South Australia will consider whole-of-government buying schemes for desktop-as-a-service and unified communications as it begins a $100 million re-think of the state’s central technology procurement.
Last July premier Jay Weatherill opened the gates to all IT vendors interested in selling to the state, inviting them to pitch their wares to the Department of Premier and Cabinet under what he called the ‘innovative ICT EOI’ [expression of interest].
The rationale behind the tender free-for-all was to come up with new ways of approaching some $100 million worth of public sector IT spending conducted on an uncoordinated, agency-by-agency basis.
The government estimates it currently spends a total of $650 million on IT in a year, $260 million of which is already channelled through a number of centrally mandated contracts and panels.
However, the government will now wade through a total of 187 EOI responses from 103 different businesses suggesting alternative approaches to IT buying.
The tender evaluation team has split the process into a number of rounds, beginning with proposed whole-of-government desktop-as-a-service and unified comms deals.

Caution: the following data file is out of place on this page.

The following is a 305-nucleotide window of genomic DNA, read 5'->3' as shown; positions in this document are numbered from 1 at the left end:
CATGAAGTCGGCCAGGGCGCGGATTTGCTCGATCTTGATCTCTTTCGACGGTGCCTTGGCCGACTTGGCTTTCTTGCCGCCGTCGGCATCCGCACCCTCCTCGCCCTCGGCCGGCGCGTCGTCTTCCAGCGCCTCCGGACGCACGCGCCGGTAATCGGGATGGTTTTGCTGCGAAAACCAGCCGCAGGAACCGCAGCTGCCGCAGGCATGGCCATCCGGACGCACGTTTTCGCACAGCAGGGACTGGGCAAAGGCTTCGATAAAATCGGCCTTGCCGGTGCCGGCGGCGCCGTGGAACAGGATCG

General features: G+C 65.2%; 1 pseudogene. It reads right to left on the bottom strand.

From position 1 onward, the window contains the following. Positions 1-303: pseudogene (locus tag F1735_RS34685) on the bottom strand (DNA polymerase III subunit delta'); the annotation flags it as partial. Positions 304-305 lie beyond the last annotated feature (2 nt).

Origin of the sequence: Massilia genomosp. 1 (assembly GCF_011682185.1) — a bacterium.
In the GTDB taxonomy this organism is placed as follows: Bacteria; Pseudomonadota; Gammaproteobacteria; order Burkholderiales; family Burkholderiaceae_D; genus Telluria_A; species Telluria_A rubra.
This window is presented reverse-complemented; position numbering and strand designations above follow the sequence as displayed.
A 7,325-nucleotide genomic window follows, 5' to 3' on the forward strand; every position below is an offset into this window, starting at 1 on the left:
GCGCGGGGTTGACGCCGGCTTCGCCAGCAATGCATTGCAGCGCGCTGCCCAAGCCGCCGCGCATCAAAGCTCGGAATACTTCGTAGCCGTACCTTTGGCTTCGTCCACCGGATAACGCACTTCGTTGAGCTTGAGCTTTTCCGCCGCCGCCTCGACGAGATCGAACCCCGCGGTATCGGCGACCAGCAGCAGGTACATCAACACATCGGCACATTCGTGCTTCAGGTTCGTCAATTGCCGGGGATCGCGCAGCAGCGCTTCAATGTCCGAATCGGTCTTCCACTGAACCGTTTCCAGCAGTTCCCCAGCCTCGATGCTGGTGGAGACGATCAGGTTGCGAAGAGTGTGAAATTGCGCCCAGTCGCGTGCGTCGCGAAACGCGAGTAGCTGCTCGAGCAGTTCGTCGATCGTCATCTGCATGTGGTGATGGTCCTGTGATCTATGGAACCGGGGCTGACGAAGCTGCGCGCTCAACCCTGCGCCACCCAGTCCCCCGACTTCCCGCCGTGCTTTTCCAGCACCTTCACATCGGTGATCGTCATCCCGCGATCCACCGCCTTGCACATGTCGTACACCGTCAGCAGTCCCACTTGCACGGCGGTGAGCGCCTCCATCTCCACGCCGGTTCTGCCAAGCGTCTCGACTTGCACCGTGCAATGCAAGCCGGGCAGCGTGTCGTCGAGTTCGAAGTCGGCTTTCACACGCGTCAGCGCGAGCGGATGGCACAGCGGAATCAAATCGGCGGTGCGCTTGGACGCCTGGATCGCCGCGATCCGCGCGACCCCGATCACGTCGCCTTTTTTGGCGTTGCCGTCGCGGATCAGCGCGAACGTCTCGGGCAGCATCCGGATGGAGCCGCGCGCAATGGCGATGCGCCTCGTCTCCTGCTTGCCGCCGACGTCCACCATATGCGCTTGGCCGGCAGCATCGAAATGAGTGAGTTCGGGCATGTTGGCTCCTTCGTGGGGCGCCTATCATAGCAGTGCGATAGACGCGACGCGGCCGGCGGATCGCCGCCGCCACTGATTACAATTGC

“We’ll be pursuing those proposals in more detail with the providers who were shortlisted as a result of the EOI,” DPC executive director Ruth Ambler told iTnews.
Once that is done, Ambler said, the next phase of the evaluation would consider potential whole-of-government approaches to cyber security and cloud storage, before moving on to business intelligence/analytics, printing-as-a-service, and ERP systems such as human resources and payroll.
“The digital transformation program will significantly change the way we do business – delivering savings across government while modernising our equipment and our processes, so that we can provide better services to the people of South Australia,” she said.
Early stage talks will inform whether the government decides to go with selective or open market tenders for each of the bundles of work.
Existing South Australian procurement schemes have already proven very lucrative to the vendors that manage to secure a place on the centrally mandated lists.
For example, six telco providers last year won the right to share in a $525 million contract to deliver voice, data and mobile services to SA agencies.
Later in 2015, Dimension Data secured a $32 million deal for whole-of-government email services.